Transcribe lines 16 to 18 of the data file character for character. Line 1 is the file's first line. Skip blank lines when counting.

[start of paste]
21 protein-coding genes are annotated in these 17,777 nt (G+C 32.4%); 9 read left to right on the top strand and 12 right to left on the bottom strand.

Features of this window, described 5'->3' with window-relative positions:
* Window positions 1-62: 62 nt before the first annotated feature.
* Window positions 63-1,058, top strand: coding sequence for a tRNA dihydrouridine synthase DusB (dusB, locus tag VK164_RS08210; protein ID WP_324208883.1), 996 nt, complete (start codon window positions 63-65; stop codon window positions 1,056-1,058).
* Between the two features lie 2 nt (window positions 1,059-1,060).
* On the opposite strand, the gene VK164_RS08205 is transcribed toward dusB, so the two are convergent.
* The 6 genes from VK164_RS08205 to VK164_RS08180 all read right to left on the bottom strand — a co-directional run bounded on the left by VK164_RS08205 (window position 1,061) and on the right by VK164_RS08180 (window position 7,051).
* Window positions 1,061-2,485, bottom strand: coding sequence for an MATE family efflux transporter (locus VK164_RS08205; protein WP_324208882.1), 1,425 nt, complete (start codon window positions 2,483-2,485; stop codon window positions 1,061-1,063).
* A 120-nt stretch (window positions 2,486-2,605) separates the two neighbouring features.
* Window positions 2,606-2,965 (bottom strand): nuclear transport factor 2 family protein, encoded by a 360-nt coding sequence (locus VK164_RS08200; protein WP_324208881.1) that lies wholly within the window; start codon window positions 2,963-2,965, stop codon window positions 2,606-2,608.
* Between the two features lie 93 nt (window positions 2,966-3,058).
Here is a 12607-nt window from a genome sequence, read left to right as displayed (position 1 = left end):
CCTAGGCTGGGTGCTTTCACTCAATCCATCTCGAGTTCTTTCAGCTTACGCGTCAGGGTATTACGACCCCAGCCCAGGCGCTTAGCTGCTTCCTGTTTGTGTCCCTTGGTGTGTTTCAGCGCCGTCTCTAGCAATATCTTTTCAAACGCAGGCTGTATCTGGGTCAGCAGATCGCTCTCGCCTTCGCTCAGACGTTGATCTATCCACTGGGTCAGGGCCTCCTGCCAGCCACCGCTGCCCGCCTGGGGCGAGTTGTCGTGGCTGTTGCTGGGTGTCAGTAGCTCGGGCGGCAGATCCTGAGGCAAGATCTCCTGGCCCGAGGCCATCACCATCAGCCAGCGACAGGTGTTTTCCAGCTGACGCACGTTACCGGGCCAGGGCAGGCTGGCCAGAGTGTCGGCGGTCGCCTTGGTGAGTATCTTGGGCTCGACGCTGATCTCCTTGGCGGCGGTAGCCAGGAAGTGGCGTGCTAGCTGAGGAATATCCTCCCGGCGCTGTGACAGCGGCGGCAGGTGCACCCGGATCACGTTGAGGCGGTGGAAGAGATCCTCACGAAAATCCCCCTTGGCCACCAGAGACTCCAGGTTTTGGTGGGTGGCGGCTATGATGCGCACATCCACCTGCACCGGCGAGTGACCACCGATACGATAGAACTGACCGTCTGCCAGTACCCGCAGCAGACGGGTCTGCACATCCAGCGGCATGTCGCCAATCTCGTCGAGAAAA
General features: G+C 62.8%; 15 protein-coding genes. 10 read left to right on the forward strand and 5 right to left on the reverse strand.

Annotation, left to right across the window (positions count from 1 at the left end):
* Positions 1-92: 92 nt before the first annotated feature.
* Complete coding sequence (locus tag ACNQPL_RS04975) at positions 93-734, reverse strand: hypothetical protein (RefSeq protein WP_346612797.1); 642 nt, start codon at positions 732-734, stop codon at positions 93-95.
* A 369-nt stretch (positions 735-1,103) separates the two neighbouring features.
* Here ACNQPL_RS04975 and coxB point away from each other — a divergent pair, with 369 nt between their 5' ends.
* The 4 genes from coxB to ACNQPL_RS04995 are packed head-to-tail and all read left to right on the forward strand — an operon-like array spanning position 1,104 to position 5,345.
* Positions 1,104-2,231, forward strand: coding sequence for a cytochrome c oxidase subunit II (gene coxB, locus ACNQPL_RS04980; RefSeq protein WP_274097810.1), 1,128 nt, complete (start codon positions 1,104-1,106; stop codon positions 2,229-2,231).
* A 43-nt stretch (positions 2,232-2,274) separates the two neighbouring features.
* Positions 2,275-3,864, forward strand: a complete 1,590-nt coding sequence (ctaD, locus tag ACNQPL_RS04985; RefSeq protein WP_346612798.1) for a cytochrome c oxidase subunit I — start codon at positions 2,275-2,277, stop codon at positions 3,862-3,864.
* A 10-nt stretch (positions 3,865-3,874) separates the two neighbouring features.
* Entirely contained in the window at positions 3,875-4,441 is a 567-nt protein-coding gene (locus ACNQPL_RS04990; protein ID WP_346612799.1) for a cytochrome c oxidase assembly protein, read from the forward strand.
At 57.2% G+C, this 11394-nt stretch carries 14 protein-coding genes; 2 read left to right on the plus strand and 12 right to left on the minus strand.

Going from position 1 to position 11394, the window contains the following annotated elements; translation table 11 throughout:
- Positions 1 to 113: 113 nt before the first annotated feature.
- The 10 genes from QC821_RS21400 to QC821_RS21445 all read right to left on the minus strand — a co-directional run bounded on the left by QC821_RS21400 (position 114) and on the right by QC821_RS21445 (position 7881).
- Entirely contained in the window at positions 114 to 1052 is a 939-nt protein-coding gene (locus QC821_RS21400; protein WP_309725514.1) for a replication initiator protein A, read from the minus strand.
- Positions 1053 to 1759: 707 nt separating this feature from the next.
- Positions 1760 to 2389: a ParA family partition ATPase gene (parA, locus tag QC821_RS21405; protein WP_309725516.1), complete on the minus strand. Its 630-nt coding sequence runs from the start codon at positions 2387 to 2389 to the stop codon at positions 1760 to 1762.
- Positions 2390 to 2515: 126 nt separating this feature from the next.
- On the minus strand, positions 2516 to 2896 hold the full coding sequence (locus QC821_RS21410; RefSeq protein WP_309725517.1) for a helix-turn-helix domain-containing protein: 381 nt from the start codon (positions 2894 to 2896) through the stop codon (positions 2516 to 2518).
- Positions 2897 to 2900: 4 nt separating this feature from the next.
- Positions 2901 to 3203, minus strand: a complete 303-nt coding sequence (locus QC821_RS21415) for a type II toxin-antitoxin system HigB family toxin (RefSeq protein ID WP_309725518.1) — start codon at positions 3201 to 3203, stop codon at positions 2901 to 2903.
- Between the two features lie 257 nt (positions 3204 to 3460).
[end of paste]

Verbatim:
* Positions 1-92: 92 nt before the first annotated feature.
* Complete coding sequence (locus tag ACNQPL_RS04975) at positions 93-734, reverse strand: hypothetical protein (RefSeq protein WP_346612797.1); 642 nt, start codon at positions 732-734, stop codon at positions 93-95.
* A 369-nt stretch (positions 735-1,103) separates the two neighbouring features.